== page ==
Added pressure from snug-fitting shoes and certain foot deformities can increase your chances of developing corns and calluses. Whether your corns and calluses are causing discomfort, or they’re simply unsightly, the leading podiatrists at Great Lakes Foot and Ankle Institute can help. Call your closest office in Chesterfield, Clinton Township, Fort Gratiot, East China Township, Shelby Township, or Rochester, Michigan, to book your exam. You can also click on the online booking feature to schedule.
Corns and calluses tend to form for similar reasons: pressure and friction. These patches of thickened skin develop as your skin tries to protect itself and prevent injury. You can develop corns and calluses due to:
Because trimming or trying to treat your corns and calluses on your own puts you at risk of developing a serious infection, you need to seek medical attention at the first signs of a corn or callus.
Not always — usually they’re just visually unsightly. Corns tend to develop on non-weight-bearing areas, such as across the tops of your toes. They form as your toes get pushed up against the insides of your shoes and your skin becomes thicker and thicker. Corns can become painful and irritated.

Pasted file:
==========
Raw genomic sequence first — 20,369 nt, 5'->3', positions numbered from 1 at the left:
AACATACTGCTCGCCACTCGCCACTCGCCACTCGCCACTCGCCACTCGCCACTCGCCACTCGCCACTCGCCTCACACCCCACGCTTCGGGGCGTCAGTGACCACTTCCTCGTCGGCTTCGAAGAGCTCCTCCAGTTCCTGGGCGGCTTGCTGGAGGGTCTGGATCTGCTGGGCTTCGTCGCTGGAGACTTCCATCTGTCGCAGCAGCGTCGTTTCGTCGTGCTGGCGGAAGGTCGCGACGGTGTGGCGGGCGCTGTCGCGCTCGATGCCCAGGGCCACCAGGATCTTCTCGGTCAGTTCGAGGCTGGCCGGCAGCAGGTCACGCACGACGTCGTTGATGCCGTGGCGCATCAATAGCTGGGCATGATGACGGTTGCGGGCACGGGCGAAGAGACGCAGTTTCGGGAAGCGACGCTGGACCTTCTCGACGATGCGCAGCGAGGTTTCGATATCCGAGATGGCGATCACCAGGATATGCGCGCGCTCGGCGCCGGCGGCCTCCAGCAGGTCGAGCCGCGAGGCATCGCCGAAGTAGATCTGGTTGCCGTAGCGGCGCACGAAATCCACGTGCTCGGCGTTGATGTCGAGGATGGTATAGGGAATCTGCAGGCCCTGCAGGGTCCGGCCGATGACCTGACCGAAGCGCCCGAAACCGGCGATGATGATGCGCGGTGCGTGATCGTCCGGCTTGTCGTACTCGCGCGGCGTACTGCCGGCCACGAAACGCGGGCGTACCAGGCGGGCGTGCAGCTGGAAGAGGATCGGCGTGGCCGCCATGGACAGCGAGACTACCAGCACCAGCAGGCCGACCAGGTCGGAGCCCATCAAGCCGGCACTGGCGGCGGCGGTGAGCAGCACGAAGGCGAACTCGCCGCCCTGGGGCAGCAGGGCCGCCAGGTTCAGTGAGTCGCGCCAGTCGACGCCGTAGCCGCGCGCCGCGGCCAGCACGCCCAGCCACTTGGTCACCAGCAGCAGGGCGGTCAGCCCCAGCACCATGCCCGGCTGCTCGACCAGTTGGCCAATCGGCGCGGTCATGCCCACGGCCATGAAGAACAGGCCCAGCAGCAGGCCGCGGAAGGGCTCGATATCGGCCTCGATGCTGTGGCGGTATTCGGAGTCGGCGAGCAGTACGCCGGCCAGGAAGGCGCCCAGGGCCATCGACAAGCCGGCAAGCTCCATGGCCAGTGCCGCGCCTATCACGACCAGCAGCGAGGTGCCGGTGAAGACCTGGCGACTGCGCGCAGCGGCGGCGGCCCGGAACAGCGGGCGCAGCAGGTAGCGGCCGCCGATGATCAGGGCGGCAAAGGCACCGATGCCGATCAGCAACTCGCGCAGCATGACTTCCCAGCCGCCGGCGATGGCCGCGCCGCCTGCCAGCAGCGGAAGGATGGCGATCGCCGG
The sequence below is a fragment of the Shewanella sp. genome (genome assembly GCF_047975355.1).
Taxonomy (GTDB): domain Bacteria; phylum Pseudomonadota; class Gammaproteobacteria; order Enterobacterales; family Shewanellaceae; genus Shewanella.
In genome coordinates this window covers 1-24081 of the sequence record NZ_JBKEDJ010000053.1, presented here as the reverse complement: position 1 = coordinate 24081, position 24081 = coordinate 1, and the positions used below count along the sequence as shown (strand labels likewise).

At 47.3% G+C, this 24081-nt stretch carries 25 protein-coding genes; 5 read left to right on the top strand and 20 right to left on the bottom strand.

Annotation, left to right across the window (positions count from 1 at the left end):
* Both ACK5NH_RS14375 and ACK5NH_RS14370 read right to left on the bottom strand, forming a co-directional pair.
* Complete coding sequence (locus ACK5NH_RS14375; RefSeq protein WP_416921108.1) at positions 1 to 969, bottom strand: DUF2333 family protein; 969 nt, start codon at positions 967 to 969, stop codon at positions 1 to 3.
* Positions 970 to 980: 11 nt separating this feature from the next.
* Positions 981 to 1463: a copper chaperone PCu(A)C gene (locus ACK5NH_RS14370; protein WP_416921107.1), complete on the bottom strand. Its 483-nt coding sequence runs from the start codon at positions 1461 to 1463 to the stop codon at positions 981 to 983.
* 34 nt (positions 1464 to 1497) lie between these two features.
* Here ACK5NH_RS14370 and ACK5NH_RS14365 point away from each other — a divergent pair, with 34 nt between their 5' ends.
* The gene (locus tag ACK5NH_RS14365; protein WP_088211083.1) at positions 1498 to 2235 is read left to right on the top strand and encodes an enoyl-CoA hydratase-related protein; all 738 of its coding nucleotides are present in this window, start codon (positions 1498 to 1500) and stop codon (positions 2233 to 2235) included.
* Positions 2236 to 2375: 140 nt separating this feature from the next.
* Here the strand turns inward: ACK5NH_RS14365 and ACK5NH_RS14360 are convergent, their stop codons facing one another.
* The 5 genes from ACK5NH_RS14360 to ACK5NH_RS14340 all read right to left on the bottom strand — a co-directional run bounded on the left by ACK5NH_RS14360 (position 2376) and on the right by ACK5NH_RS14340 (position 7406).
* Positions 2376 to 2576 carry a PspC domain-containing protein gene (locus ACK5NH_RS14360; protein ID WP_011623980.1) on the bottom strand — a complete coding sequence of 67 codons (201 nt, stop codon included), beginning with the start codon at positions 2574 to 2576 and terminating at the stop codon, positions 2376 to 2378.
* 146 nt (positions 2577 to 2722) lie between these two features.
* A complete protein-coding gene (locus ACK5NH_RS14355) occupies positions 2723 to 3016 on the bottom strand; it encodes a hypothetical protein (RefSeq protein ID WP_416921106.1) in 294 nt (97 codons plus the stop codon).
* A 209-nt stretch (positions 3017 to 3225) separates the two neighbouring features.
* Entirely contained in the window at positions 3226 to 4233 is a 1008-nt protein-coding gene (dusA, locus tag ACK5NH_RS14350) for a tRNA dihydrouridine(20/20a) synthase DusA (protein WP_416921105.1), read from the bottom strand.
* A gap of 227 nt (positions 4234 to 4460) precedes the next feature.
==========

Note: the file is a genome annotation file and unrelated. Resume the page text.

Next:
Calluses are larger, often thicker patches of dry, flaky skin. They usually develop on weight-bearing areas of your feet, such as your heels. Calluses are rarely painful.
The bigger issue with untreated calluses is that your skin can become so dry and brittle, it starts cracking and bleeding, which can leave you more susceptible to developing an infection. This is particularly of concern if you have diabetes or circulation problems since you can’t recover as quickly.
Your dedicated podiatrist at Great Lakes Foot and Ankle Institute treats corns and calluses right in the office, then counsels you on preventing future issues. In most cases, treating corns and calluses involves using a clinical-strength salicylic acid medication to soften your skin. Your practitioner may also pare down or trim away damaged skin with a sterile scalpel.
Once your current corns and calluses are treated, your podiatrist shows you how to care for your feet at home and helps you select a proper foot softening cream for daily use. If you continue developing corns and calluses due to a bunion, hammertoe, or other types of deformity, your podiatrist might also suggest treating the underlying issue.
Get relief from corns and calluses at Great Lakes Foot and Ankle Institute right away. Book your visit online or call your closest clinic location directly.